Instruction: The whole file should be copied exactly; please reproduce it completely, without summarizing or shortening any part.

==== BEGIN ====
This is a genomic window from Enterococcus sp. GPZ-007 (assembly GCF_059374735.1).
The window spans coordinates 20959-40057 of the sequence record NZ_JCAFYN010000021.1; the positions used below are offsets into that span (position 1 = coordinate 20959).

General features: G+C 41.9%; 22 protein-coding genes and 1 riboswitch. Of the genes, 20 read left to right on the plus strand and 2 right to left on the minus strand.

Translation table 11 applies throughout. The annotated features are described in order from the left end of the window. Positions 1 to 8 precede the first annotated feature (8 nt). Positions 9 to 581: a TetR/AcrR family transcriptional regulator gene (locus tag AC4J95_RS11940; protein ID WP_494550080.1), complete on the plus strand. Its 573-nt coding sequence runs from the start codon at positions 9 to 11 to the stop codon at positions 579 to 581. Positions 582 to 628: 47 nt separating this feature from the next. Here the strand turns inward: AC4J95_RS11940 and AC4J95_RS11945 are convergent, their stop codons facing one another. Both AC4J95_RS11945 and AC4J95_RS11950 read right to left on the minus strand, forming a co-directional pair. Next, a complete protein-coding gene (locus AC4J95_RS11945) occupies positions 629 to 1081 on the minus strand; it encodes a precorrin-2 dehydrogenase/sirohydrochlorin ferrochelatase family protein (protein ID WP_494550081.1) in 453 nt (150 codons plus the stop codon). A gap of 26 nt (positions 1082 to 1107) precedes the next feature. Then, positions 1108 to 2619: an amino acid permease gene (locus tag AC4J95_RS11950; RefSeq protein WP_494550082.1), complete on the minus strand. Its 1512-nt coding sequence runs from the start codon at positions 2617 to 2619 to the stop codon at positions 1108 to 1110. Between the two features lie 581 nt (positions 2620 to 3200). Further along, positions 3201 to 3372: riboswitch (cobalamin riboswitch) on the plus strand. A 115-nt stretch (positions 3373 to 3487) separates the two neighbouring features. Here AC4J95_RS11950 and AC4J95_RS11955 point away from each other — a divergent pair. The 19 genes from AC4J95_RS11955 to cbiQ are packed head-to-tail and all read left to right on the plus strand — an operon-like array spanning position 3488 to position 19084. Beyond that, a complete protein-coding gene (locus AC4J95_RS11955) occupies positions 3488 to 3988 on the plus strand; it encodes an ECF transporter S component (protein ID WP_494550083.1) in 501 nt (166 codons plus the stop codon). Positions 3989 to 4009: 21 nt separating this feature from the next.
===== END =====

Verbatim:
This is a genomic window from Enterococcus sp. GPZ-007 (assembly GCF_059374735.1).
The window spans coordinates 20959-40057 of the sequence record NZ_JCAFYN010000021.1; the positions used below are offsets into that span (position 1 = coordinate 20959).

General features: G+C 41.9%; 22 protein-coding genes and 1 riboswitch. Of the genes, 20 read left to right on the plus strand and 2 right to left on the minus strand.

Translation table 11 applies throughout. The annotated features are described in order from the left end of the window. Positions 1 to 8 precede the first annotated feature (8 nt). Positions 9 to 581: a TetR/AcrR family transcriptional regulator gene (locus tag AC4J95_RS11940; protein ID WP_494550080.1), complete on the plus strand. Its 573-nt coding sequence runs from the start codon at positions 9 to 11 to the stop codon at positions 579 to 581. Positions 582 to 628: 47 nt separating this feature from the next. Here the strand turns inward: AC4J95_RS11940 and AC4J95_RS11945 are convergent, their stop codons facing one another. Both AC4J95_RS11945 and AC4J95_RS11950 read right to left on the minus strand, forming a co-directional pair. Next, a complete protein-coding gene (locus AC4J95_RS11945) occupies positions 629 to 1081 on the minus strand; it encodes a precorrin-2 dehydrogenase/sirohydrochlorin ferrochelatase family protein (protein ID WP_494550081.1) in 453 nt (150 codons plus the stop codon). A gap of 26 nt (positions 1082 to 1107) precedes the next feature. Then, positions 1108 to 2619: an amino acid permease gene (locus tag AC4J95_RS11950; RefSeq protein WP_494550082.1), complete on the minus strand. Its 1512-nt coding sequence runs from the start codon at positions 2617 to 2619 to the stop codon at positions 1108 to 1110. Between the two features lie 581 nt (positions 2620 to 3200). Further along, positions 3201 to 3372: riboswitch (cobalamin riboswitch) on the plus strand. A 115-nt stretch (positions 3373 to 3487) separates the two neighbouring features. Here AC4J95_RS11950 and AC4J95_RS11955 point away from each other — a divergent pair. The 19 genes from AC4J95_RS11955 to cbiQ are packed head-to-tail and all read left to right on the plus strand — an operon-like array spanning position 3488 to position 19084. Beyond that, a complete protein-coding gene (locus AC4J95_RS11955) occupies positions 3488 to 3988 on the plus strand; it encodes an ECF transporter S component (protein ID WP_494550083.1) in 501 nt (166 codons plus the stop codon). Positions 3989 to 4009: 21 nt separating this feature from the next.